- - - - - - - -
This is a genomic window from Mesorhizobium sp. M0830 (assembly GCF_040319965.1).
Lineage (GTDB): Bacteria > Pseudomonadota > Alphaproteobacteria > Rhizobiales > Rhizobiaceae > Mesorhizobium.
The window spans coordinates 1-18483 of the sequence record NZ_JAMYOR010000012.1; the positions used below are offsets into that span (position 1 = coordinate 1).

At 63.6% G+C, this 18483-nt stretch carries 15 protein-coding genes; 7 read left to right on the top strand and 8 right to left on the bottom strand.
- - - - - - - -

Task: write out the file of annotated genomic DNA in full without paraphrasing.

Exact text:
This is a genomic window from Mesorhizobium sp. M0830 (assembly GCF_040319965.1).
Lineage (GTDB): Bacteria > Pseudomonadota > Alphaproteobacteria > Rhizobiales > Rhizobiaceae > Mesorhizobium.
The window spans coordinates 1-18483 of the sequence record NZ_JAMYOR010000012.1; the positions used below are offsets into that span (position 1 = coordinate 1).

At 63.6% G+C, this 18483-nt stretch carries 15 protein-coding genes; 7 read left to right on the top strand and 8 right to left on the bottom strand.